A Refutation of the Arguments Against the United-Continental Merger
by Davide Pavone June 20, 2010 }
The merger between United Airlines (UAUA) and Continental Airlines (CAL) has generated lively debate amongst analysts, politicians, and business leaders. This article refutes the more common arguments against the horizontal agreement.
Mergers do not work.
Given that their own success, as well as the future of the firm, is at stake, it is vital that United and Continental managers correctly assess the benefits and costs of the horizontal agreement. The assessment is inherently subjective, and does not simply include cost calculations and revenue projections.
Successful business arrangements are akin to successful marriages; they work efficiently, but only the parties involved are aware of the relative costs and benefits. Moreover, like a marriage, the agreement’s success depends more on a tacit understanding than objective cost-benefit calculations. A regulatory agency is not in a position to accurately estimate the benefits and costs of any horizontal merger.
It is not possible for regulators to apply the rule of reason as they lack the required information. Regulators assume the existence of the information they require to decide a case. The necessary information is embedded in future economic activity, becomes available once the future economy activity has occurred, and is apparent only to the concerned economic agents. It is fallacious to state ex ante that the costs of a merger are greater than its benefits, or the merger will be unsuccessful. Given that the knowledge of future prices is required to determine whether a merger will be profitable, the success of a merger is only determined ex post.
The merger would reduce service and jobs.
The question to ask is not how a reduction in air service and jobs may be prevented, but whether factors of production are being allocated efficiently. If it is not possible for the post-merger United to earn its cost of capital on a particular route, the route should be terminated. If United continues to operate the route, the use of factors of production is wasteful. By eliminating unprofitable air service and jobs, United allows scarce factors of production to be used (more) profitably.
The post-merger airline would have a considerable market share and significant market power.
In order to discuss United’s post-merger market share, it is necessary to first define the relevant market. Unfortunately for merger opponents, it is not possible to define the relevant market in a non-arbitrary fashion.
Suppose we wish to determine United’s post-merger market share. Should the relevant market be defined nationally, or divided into regional submarkets? If the latter approach is chosen, do we simply examine flights between two specific airports (e.g. LAX and ORD), or two general areas (e.g. the LA basin and Chicago)? Do we assume that all passengers are homogeneous, or take differences into account (e.g. business traveler as opposed to leisure traveler)? How are these questions to be answered unambiguously?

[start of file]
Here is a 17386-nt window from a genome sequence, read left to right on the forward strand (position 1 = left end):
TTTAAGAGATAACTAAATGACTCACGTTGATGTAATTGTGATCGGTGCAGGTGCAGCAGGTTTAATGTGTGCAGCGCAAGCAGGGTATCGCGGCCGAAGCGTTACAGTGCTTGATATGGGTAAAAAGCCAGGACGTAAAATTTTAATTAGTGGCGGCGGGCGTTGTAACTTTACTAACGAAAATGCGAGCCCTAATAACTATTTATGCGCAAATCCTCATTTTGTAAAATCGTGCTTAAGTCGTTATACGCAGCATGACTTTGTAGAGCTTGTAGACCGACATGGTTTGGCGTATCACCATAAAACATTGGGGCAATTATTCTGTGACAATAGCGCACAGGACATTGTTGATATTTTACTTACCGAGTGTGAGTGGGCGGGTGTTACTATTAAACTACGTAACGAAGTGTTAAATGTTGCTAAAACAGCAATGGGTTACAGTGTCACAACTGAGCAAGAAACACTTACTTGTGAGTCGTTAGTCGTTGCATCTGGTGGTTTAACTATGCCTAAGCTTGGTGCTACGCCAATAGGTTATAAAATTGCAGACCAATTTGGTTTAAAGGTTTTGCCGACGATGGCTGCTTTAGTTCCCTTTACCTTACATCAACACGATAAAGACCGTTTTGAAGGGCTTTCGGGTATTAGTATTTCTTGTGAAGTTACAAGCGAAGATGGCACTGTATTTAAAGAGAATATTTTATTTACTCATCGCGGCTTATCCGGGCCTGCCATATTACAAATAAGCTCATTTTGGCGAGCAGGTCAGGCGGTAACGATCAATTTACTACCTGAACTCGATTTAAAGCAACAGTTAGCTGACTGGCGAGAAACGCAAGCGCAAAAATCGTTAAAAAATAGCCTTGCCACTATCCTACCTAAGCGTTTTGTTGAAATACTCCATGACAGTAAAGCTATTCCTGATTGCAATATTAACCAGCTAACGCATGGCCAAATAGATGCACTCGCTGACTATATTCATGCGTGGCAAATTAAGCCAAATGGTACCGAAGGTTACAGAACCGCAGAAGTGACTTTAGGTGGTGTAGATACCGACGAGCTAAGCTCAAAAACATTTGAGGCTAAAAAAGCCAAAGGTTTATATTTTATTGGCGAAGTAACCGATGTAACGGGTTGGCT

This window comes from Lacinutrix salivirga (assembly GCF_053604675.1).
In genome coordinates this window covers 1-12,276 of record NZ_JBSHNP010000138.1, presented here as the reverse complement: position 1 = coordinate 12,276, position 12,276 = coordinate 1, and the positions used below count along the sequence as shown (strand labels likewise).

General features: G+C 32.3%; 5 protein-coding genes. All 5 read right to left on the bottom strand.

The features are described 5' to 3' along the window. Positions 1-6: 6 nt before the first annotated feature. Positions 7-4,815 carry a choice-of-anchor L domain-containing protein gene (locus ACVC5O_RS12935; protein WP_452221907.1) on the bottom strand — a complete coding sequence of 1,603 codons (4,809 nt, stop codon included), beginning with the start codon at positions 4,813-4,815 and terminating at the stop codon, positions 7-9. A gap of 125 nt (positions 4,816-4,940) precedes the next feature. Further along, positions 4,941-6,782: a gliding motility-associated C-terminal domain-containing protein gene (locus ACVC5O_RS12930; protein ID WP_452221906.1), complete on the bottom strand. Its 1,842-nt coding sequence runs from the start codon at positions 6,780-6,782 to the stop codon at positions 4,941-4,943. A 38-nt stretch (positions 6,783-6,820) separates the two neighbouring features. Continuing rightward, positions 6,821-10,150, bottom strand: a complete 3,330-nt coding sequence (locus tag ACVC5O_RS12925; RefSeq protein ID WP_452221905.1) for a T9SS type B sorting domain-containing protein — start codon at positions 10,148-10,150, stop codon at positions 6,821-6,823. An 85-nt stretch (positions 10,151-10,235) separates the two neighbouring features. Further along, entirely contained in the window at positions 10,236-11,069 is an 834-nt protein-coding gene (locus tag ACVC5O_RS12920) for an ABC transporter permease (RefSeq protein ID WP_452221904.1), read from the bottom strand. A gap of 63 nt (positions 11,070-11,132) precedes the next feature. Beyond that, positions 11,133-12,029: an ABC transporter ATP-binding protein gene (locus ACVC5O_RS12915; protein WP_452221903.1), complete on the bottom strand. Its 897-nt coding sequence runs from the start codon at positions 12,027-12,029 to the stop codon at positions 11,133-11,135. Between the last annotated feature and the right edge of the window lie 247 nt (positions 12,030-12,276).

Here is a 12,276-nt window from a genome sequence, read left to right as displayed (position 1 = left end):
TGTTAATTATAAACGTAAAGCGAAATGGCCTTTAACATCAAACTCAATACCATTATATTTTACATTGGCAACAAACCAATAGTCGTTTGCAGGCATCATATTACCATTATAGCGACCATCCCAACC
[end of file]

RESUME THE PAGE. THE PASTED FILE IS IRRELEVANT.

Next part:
For the sake of argument, let us assume that it is possible to determine the post-merger airline’s market share in a non-arbitrary manner. Despite this achievement, the number would be meaningless as economic theory does not provide a threshold above which a firm may earn economic profit in the long-run.
It is fallacious to state that a firm with a market share of (say) 33.3% has sufficient market power to earn economic profit in the long-run. Likewise, it is erroneous to conclude that market output will fall, and the market price will rise, due to a horizontal agreement which raises the Herfindahl index of market concentration by (say) 175 points. The thresholds are completely arbitrary and have no scientific value. But, what if the merger does permit the airline industry to raise air fares?
Contrary to what certain political and business leaders may think, a rise in airline ticket prices would not indicate market power. In order for the higher price to be “monopolistically-competitive”, the lower price must have been “competitive.” However, how do we know that the lower price was indeed a competitive price? We do not know.
Given that a clearly established competitive price does not exist, it would be incorrect to declare that the higher prices are monopolistically-competitive. In fact, it could be argued that prices rose from a “sub-competitive” level to one that is “competitive.” Moreover, merger opponents fail to realize that the demand for air travel is (generally) elastic.
It is generally difficult for an airline to obtain market power because the demand curve for air travel, as it presents itself to each airline, is elastic (click on charts to enlarge). In other words, the percentage change in quantity demanded is greater than the percentage change in price. As a result, the market power argument against the merger is not relevant.
The arguments put forward by merger opponents are not supported by economic theory. Regulators are not in a position to evaluate the advantages and disadvantages of the merger. Moreover, contrary to the prevailing attitude, it is only possible to determine the success of the merger ex post. Lastly, the arguments concerning a reduction in output, loss of jobs, and creation of market power are not relevant to the debate.
Disclosure: The author holds no positions with regards to UAUA and CAL.
About the author: Davide Pavone
Davide Pavone is an undergraduate student enrolled in the Desautels Faculty of Management (McGill University). He is pursuing a Bachelor of Commerce, and his main and secondary fields of study are finance and economics respectively.